NIH awards DxDiscovery a Phase II SBIR for development of a rapid diagnostic for pertussis (whooping cough)

Pertussis (whooping cough) is rapidly re-emerging as a serious public health threat in the United States. Current diagnostics (PCR and culture) are slow, expensive and require a high level of user expertise. The goal of this project is to resolve a critical public health need for improved pertussis diagnostics by developing a point-of-care immunoassay that can diagnose early-stage pertussis in minutes, at very low cost, and without the need for specialized equipment or user expertise. A point-of-care immunoassay will dramatically increase early pertussis diagnosis, which will i) initiate prompt treatment, ii) reduce disease severity and duration, iii) limit outbreaks by preventing unnecessary transmission, and iv) save infant lives.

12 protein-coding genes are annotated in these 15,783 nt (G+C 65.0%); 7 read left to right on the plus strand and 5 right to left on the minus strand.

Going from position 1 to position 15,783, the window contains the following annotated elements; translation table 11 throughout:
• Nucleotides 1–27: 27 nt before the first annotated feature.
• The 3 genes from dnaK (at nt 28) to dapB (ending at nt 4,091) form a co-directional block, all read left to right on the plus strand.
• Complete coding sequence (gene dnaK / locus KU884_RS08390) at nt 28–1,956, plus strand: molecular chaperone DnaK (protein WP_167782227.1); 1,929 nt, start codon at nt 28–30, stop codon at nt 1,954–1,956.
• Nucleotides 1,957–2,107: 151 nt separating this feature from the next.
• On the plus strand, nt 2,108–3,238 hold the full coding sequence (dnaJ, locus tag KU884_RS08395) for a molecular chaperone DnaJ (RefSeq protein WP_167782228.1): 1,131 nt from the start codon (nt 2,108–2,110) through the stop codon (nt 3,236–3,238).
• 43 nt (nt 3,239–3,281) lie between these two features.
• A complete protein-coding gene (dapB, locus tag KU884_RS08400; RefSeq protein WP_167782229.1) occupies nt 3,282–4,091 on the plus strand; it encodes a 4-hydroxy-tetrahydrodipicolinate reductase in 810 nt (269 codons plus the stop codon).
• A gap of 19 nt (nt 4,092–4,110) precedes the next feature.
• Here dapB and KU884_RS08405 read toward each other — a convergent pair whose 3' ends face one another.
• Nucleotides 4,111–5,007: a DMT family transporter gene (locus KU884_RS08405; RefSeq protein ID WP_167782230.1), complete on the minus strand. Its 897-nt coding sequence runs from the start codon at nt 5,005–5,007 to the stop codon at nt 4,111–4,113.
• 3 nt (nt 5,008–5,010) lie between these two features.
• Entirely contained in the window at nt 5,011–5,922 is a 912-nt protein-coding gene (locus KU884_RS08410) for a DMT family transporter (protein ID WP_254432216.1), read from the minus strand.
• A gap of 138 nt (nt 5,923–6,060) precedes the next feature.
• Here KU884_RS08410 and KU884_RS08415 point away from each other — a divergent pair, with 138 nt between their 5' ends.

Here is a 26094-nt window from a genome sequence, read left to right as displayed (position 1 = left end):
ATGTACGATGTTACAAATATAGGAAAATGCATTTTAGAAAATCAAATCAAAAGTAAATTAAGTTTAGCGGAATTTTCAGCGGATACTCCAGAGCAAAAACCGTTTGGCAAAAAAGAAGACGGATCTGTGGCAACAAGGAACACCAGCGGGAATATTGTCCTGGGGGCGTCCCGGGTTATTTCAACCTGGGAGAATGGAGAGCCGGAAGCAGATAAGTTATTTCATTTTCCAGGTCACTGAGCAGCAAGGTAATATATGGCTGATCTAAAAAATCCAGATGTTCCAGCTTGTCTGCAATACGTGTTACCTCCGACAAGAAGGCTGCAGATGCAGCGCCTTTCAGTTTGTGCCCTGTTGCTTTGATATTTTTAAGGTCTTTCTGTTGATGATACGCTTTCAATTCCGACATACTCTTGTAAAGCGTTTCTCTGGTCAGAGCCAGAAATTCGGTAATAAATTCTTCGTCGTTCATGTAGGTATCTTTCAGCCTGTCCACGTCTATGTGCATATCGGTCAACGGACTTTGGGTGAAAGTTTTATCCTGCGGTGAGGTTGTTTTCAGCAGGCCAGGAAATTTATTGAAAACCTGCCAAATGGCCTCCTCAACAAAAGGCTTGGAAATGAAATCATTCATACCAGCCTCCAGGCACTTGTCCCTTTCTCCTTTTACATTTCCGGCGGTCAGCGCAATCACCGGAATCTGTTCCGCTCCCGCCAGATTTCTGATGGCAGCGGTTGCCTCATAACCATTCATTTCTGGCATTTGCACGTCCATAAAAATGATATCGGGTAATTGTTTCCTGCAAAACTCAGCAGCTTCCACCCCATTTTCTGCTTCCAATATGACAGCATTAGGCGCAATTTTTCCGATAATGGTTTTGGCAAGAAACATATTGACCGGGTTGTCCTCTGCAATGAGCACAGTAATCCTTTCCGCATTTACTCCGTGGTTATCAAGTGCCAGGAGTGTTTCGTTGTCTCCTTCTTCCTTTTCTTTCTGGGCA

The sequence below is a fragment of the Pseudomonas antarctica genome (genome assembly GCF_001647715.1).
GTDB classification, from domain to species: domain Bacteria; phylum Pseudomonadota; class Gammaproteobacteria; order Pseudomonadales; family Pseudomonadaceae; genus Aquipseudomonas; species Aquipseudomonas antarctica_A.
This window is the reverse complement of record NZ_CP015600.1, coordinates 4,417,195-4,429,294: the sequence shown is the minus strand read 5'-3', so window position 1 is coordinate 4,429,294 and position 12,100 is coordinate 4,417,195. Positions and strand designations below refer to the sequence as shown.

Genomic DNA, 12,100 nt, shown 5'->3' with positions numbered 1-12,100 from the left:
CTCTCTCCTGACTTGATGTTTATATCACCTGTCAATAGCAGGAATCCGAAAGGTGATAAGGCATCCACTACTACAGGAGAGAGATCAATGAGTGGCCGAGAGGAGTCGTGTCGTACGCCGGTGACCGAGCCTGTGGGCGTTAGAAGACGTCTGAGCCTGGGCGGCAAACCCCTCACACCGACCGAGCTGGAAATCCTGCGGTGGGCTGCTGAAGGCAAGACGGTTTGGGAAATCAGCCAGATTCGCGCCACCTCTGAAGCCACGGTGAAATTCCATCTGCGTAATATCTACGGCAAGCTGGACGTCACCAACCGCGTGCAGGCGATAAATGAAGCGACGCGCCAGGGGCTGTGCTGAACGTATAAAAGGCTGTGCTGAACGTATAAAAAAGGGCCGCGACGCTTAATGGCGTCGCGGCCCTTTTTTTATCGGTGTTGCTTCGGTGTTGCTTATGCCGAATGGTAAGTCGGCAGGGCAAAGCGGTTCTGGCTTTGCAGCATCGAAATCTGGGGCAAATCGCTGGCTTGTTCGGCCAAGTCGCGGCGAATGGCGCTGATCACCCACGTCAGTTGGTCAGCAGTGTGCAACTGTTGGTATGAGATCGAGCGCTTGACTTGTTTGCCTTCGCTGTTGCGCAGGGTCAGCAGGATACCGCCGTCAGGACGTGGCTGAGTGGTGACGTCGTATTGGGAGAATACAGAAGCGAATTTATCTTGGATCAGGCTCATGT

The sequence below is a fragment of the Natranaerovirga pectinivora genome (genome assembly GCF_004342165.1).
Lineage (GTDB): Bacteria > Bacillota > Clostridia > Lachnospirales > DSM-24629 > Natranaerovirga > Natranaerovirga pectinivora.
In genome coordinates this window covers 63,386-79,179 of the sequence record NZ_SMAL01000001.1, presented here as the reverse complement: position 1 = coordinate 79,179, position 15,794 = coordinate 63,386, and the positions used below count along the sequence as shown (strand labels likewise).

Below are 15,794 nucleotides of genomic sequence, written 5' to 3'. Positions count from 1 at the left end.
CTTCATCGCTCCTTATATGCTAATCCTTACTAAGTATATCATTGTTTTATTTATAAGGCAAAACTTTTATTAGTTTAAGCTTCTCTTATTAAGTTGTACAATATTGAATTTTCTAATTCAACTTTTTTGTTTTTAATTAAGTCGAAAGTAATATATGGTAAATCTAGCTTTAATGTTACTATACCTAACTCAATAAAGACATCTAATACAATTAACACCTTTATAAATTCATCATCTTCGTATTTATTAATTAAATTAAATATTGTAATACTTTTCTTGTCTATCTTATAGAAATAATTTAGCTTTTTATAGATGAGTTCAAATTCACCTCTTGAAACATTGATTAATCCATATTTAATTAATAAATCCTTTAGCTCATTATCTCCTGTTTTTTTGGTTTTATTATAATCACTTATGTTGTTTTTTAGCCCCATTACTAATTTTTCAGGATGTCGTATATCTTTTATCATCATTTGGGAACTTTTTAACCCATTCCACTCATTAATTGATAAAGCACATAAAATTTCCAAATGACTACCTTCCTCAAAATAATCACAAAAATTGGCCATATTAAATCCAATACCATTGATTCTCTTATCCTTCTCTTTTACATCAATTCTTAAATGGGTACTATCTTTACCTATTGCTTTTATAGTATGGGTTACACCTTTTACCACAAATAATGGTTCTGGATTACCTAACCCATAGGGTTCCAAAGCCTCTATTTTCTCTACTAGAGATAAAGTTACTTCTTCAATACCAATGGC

In Phase I of this project, which was funded by a small business innovation research (SBIR) grant from the National Institute of Allergy and Infectious Disease, we identified several candidate biomarkers of pertussis infection and developed prototype immunoassays to detect them (ELISA and lateral flow). A three-year long Phase II award has now been made to DxDiscovery from the National Institute of Allergy and Infectious Disease for further development of an advanced, point-of-care, monoclonal antibody-based diagnostic and for the device’s evaluation with animal model and patient samples. Dr. Amanda Burnham-Marusich and Dr. Thomas Kozel are Co-Principal Investigators on the project, which has a collaborative sub-award component to the University of Nevada, Reno School of Medicine.